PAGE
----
Millennium Post
Opinion

Renaissance for reform

Introducing Vedic study methods into modern subjects could enrich students’ learning experience and instil existential confidence within them

Renaissance for reform
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There is considerable talk of having an education board blending Vedic studies with modern subjects, leading to innovation in the curriculum and teaching-learning practices. The Ministry of Education has also referred to possible moves in this direction. Given the contemporary environment, simulating the gurukul may not hold popular appeal, but there are numerous lessons that modern education systems can borrow from Vedic teachers.

This rich tradition holds an intellectual charm for academics to blend the ancient and the modern. Indeed, there is talk of a blended curriculum, although this is not new. Present-day gurukuls, while imparting education in Vedic texts, and teaching arts and sciences in Vedic tradition, also tend to bring in courses of study under present school boards. Some notable examples of institutions preserving the Vedic legacy are Dayanand Anglo-Vedic Public Schools and Universities, Aurobindo Institutions, Rishi Valley School in Andhra Pradesh, Swaminarayan Gurukul in Rajkot, Maharshi Sandipani Rashtriya Ved Vidya Pratishthan (MSRVVP) in Ujjain (having 450 organizations affiliated with it), Om Shantidhama's Vedic Gurukul in Kanakapura (Karnataka), Hemachandra Sanskrit Pathshala in Ahmedabad and gurukuls run by religious trusts in Maharashtra's Kaneri district and Rajasthan's Jodhpur.

Education in Vedic times was characterised by the divinity underlying the learning tradition. This divinity was the core of Vedic studies, accentuating the importance of the subject of study, invoked through learning methods and mantra chanting, conveying reverence for the discipline and the teacher. Very often, this less understood concept of divinity in the ancient tradition is mistakenly labelled as religious education. The defining feature of the period was the centrality of learning to life, as the first 25 years of human life were dedicated to learning, leading to an all-round development: He who does not have knowledge, application, is lacking in generosity, wisdom, good behaviour, positive attributes, and is devoid of concept of righteousness, remains a primitive life form.

The Vedic credentials are well known and its contribution to the modern curriculum is well-established. But in practice, there is much value that is yet to be mined. The trinity of science, segueing through various disciplines, understood through applied practice, with the scientific method intrinsic to learning, were part of the ancient tradition. The pedagogy plumbed the interconnectedness between disciplines, was interactive, driven by inquiry, and application-oriented. Shastrarth or intellectual debate involved critical analysis, reflection, interpretation, group discussion, questioning; and those having the most convincing argument prevailed in public debates. Rote learning was given a prominent place in the verbal tradition of Shruti-Smriti, laying emphasis on training in speech and memorisation. All very useful and desirable skills in today's world of work. The six schools of Indian philosophy propounding logic, epistemology, cosmic consciousness, yogic practice, philology, metaphysics and scriptural expositions represented prominent competencies of an intellect refined through education. Ayurveda (straddling both allopathy and homoeopathy) and other ancient treatises on metallurgy, mathematics, architecture, sutras or theorems, astronomy, astrology etc were closely reflected in components of daily life like weather forecasts, nutrition, medicine, agriculture, town planning etc.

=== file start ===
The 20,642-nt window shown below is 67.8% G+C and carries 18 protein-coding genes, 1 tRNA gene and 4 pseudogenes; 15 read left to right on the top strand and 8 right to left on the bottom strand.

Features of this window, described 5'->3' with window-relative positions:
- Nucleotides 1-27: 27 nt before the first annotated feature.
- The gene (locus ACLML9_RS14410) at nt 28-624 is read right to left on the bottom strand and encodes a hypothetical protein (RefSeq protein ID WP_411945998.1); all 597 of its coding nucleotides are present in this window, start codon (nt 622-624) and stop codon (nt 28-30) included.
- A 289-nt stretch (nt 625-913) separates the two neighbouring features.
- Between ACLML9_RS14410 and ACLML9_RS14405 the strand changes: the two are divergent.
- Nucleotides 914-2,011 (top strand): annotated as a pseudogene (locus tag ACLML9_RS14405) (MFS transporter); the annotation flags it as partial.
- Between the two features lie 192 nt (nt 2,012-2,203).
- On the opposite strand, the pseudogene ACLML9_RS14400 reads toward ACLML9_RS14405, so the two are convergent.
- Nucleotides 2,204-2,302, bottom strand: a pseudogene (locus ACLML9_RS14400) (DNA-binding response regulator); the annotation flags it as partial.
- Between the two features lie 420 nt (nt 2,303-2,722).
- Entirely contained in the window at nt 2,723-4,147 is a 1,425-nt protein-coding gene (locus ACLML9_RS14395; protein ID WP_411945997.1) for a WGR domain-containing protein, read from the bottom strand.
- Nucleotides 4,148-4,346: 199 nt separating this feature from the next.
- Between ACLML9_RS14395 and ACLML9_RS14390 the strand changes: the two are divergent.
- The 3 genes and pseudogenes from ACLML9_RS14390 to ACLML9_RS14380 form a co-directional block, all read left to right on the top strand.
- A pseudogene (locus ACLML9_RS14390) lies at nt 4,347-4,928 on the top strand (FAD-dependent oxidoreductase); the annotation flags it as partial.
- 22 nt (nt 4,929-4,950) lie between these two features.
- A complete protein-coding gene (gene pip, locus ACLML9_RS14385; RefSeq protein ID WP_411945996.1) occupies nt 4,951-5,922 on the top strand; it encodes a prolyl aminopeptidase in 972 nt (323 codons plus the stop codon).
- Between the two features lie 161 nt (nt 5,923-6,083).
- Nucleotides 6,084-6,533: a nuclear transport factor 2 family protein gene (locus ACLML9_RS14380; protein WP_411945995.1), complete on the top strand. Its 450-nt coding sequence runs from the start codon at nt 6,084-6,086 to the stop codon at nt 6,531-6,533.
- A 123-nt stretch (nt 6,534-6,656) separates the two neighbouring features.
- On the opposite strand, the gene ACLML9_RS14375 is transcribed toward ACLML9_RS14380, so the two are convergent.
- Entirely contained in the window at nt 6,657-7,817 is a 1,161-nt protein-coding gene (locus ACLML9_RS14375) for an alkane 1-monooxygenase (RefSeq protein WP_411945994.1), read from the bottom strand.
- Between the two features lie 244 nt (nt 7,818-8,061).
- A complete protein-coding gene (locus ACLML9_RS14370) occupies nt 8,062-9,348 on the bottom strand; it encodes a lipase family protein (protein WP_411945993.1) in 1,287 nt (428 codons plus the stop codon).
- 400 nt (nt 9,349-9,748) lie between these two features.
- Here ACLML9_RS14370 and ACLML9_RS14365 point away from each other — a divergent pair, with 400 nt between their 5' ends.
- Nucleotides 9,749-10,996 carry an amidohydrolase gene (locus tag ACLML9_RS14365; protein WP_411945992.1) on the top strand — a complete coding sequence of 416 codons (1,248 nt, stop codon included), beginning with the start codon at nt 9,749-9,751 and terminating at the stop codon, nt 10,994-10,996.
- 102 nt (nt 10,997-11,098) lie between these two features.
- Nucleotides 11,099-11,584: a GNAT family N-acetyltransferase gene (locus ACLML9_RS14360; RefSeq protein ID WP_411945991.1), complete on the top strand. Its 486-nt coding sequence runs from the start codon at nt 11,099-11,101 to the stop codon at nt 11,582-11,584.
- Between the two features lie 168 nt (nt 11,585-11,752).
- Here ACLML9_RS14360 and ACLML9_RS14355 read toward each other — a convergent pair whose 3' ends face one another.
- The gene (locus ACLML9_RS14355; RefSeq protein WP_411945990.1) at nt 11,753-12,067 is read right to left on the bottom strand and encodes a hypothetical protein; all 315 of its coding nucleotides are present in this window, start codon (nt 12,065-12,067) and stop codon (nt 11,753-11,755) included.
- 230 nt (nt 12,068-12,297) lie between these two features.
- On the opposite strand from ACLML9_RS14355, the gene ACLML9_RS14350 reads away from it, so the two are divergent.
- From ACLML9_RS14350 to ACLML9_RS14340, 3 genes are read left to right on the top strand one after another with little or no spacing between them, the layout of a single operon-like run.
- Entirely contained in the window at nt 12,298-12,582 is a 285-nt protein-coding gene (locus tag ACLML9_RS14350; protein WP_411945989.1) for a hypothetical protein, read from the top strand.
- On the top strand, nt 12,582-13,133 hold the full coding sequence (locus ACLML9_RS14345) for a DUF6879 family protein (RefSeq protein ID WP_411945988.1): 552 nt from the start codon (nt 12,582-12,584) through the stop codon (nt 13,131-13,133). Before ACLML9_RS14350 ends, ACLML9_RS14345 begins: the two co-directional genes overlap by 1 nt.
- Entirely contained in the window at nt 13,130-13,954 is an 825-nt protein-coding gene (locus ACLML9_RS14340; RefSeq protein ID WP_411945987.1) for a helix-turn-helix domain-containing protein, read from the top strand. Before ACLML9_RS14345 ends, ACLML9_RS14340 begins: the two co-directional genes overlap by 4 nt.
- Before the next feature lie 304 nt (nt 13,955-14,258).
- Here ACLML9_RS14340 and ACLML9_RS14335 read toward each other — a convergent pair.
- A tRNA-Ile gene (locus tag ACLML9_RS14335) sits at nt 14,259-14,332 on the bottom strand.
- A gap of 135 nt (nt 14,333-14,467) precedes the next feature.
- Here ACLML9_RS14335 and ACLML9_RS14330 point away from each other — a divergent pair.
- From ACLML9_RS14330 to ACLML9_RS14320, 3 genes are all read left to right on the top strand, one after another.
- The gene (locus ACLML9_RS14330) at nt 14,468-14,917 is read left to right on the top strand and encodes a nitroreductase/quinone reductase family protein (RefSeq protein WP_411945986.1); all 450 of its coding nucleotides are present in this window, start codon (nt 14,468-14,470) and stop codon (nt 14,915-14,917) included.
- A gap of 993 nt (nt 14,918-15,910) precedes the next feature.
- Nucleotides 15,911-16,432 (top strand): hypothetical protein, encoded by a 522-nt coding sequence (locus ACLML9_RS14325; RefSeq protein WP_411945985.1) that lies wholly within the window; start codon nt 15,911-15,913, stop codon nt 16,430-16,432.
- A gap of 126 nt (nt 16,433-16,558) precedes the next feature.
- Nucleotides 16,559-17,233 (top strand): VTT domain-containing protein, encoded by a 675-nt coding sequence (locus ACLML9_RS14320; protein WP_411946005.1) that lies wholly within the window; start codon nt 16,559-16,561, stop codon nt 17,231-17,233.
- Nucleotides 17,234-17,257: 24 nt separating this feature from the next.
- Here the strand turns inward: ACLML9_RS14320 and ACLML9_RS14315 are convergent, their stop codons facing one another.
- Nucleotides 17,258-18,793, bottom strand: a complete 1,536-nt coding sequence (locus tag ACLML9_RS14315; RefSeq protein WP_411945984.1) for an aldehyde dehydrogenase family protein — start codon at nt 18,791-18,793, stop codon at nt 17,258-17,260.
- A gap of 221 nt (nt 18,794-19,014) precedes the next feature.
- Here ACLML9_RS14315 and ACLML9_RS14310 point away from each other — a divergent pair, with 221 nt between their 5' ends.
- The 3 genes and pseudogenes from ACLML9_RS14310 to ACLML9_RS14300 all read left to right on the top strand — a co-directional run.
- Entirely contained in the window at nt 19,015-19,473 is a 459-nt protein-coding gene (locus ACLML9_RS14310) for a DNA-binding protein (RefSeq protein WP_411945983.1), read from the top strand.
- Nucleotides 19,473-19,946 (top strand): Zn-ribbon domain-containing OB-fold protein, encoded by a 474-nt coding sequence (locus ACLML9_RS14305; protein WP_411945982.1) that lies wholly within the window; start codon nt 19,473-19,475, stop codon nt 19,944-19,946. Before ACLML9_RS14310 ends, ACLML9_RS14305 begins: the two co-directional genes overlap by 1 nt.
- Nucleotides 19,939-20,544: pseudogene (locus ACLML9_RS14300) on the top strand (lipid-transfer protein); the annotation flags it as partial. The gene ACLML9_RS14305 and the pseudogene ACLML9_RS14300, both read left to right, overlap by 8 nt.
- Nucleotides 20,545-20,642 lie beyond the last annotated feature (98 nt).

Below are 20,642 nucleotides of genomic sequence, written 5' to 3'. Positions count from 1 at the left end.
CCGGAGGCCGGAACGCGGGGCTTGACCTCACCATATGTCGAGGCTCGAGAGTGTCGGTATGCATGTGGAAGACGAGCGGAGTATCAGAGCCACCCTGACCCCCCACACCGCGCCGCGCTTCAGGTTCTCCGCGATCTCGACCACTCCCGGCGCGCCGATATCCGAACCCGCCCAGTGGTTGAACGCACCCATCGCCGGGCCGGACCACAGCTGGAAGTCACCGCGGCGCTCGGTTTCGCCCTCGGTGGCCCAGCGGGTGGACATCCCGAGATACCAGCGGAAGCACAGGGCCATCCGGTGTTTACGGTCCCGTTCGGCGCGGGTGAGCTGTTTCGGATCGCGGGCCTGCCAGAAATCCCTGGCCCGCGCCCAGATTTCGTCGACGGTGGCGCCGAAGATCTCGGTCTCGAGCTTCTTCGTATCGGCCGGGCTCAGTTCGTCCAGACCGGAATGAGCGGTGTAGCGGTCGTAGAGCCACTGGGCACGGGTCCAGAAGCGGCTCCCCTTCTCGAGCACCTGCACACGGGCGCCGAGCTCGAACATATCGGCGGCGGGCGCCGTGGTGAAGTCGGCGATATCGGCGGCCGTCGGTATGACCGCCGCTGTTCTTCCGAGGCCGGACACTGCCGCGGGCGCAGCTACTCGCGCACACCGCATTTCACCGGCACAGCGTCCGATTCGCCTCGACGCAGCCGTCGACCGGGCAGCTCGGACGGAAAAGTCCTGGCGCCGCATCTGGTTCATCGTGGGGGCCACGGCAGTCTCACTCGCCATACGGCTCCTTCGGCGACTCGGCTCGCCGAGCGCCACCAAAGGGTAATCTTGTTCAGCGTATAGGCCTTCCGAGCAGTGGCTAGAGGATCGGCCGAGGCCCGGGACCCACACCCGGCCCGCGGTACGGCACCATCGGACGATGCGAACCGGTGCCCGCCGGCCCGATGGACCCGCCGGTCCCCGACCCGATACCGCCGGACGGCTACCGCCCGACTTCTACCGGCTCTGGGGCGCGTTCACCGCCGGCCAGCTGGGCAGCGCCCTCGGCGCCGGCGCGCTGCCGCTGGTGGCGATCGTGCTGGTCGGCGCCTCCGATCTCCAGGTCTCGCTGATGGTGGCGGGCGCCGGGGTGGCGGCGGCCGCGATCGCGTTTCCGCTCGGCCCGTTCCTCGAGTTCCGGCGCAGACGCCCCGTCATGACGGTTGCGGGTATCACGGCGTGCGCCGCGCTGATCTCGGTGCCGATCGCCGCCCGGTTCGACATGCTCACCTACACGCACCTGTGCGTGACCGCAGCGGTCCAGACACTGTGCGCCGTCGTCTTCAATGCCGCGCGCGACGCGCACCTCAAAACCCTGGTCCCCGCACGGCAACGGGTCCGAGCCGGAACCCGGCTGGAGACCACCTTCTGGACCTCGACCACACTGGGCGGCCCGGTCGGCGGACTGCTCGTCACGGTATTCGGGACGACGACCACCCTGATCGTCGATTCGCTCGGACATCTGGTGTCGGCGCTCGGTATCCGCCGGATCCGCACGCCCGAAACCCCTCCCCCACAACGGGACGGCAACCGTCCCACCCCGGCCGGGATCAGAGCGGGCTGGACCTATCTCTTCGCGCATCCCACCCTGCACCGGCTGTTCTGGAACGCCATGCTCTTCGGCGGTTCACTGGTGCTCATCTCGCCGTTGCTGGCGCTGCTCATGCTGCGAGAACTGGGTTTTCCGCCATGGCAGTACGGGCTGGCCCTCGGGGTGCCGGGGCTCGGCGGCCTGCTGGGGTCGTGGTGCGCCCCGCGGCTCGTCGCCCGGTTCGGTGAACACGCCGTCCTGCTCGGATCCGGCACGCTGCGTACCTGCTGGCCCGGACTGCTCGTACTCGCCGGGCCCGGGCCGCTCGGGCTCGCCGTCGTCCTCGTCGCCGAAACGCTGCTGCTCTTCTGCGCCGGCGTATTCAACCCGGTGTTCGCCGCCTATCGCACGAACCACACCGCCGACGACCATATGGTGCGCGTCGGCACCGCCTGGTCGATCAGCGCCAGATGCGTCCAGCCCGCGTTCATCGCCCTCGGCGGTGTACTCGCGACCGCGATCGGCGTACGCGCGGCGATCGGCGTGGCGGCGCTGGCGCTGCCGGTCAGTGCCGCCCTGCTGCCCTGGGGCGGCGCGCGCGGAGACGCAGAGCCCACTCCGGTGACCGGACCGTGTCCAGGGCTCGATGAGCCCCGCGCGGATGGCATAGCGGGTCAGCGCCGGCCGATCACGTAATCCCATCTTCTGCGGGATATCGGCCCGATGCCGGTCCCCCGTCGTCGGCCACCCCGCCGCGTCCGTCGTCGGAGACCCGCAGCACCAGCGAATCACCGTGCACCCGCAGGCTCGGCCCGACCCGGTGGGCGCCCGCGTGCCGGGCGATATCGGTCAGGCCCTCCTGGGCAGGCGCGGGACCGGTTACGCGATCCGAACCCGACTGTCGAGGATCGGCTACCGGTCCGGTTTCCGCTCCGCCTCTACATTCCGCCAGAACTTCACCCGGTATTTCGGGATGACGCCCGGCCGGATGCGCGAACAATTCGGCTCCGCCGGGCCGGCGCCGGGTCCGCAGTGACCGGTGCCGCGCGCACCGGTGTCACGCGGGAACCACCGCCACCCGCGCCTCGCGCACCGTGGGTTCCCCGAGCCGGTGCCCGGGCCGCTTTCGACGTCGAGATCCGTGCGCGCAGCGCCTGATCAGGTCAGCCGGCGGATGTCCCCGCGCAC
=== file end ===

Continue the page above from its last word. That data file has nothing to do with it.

Rediscovering the greats through a blended curriculum would help in modern appreciation of our ancient legacy, and not without relevance. The works of Charak and Sushruta —practitioners of medicine and surgery, Patanjali's Yoga, Panani's Ashtadhyayi on Sanskrit grammar, while couched in 'religious language' are not only relevant but also form frame of reference for the modern-day syllabi. The concept of infinity finds eloquent expression in the Upanishads: From wholeness comes wholeness. Aryabhata was the first to give approximate value to Pi which was incommensurable, correct to four decimal places, much before the western world. Another verse from the treatise SulabhSutras translates: praise of Lord Shiva, Lord Indra gives the value of Pi up to 32 places after the decimal, which is the same when digitally calculated. This value was used by Varahamihira, the ancient Indian Astrologer! Even the Srimad Bhagawad Gita is a frequently quoted book on management, by management gurus. And there are interesting conversations around Sanskrit being deemed as a suitable language for computer applications.

While there can be no last word on this ancient tradition, a closing note will not be amiss — a sensibility steeped in Vedic spirituality, fostered over years through intellectual discipline, yoga and meditation holds the promise to not only provide life's most valuable lessons but will help students manage competitive stress and to deal with existential anxieties.

The writer is MD and Co-founder of Primus Partners. Views expressed are personal

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